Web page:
The main issue that was argued the last week of January was whether or not a female guard should be permitted to have contact with a detainee. Practical concerns were raised in regards to religion. With Islam, it is taboo to be touched by a female that a man is not related to or married to. Several witnesses were called, including the female guard at issue. Steps were taken to preserve her anonymity and there was no personally identifiable information that was given about her. She testified as to how her job required her to handle the detainee. Arguments were made that went to whether or not allowing females to touch detainees would hinder that females’ advancement in her career, whether or not the defendant’s religious views were being violated, whether or not suitable male replacements could easily be found, etc.
I think the real issue, that was never broached, is whether the commission actually has the jurisdiction to rule on this matter with regards to general handling while in custody down at Gitmo. This hinges on how broadly the court interprets the defense’s request for touching to cease. Defense tried to argue for all touching, period, to cease. The judge cannot rule on what happens outside of court related proceedings, and even then, how far does his authority reach? Does it apply to court related medical exams? Transfers from the detention facility to the court holding facilities prior to coming into the court room? Anything further is speculation and a ruling has not been handed down yet by the judge, but I will definitely be interested to see how this comes out.
(Margaret Baumgartner, Hadi al Iraqi Hearings, January 25-31, 2015)
I thought I would comment on how I used the Guantanamo Bay Fair Trial Manual throughout my week at GTMO. Our group was very lucky in that we had more open sessions than other groups have seen in the past. The Manual came in particularly handy when we met with counsel, when I spoke with people outside of the courtroom, educating observers in the gallery, and also while observing the hearings.
Sit-down with Colonel Jasper
Colonel Jasper is integral to the defense of the detainees. He is a Marine Judge Advocate and gladly spent an hour speaking to our small group. I wasn’t quite sure what questions to ask him, so I consulted the sections of the manual dealing with “Right to effective Assistance of Counsel”, “Right to Communicate with Counsel of His Own Choosing”, and “Right to Attorney Client Privilege”. These sections helped me to ascertain what questions to ask someone in his position. I can definitely see that he is an effective counsel. He believes very strongly in the rights of his client (Hadi al Iraqi) and was incredibly passionate in his conversation with us.
Several of my questions for him came from the manual, which one could not readily ascertain just from observation of the proceedings alone. According to Colonel Jasper, the Government is running all of the proceedings and his client is not getting a fair shake. The prosecution has more resources, he only has four days each month with his client to communicate (and this is when he travels into GTMO), the judge is biased, etc. He does not have the opportunity to really consult with his client in confidence, claiming the government observes, but he does not know to what extent.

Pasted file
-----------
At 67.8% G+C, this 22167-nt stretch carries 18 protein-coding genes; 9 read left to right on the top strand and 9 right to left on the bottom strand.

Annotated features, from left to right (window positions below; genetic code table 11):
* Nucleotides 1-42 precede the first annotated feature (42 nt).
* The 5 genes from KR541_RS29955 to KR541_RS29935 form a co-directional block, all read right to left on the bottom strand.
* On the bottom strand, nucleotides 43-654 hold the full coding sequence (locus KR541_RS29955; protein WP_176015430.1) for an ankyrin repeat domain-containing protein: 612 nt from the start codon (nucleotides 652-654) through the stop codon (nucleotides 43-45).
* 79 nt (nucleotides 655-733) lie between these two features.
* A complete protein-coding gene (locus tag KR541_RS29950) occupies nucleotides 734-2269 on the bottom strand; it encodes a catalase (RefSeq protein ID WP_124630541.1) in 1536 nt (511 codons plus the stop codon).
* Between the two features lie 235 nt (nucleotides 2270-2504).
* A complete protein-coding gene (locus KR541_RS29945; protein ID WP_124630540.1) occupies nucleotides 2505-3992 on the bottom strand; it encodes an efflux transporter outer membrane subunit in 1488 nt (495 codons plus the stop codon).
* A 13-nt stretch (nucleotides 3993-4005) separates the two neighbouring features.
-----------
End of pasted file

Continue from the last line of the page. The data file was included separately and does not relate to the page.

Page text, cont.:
I did ask him what his level of security clearance is, to confirm that it is the same as that of the prosecution. To me, it still does not make sense that defense counsel cannot see the same documents as the prosecution. In my legal practice, we often encounter documents subject to confidentiality orders that only our counsel can see. They can then advise us on strategy, but not on the contents of the documents. I would think that the defense counsel would at least be afforded this, but apparently everything is on a “need-to-know” basis for everyone involved.
Use in the Gallery
I let several observers flip through the manual who were not with our NGO party during the hearings. Unfortunately, the size of it was a bit daunting to some and they looked at the first few pages before just handing it back to me. It was more effective for me to summarize the purpose of the Manual and that I was using it as a guide for my observations. I took lots of notes in it and it was also integral in keeping me awake and paying attention. Sometimes the content of the hearings can get a little dry and it gets a bit difficult to not let the mind wander. It’s also helpful to go back through now that I’m home and I can flip back through it for my notes.
Conversations with my Fellow NGOs
Discussing issues prior to the first hearing of the trip on the first day in the NGO Lounge.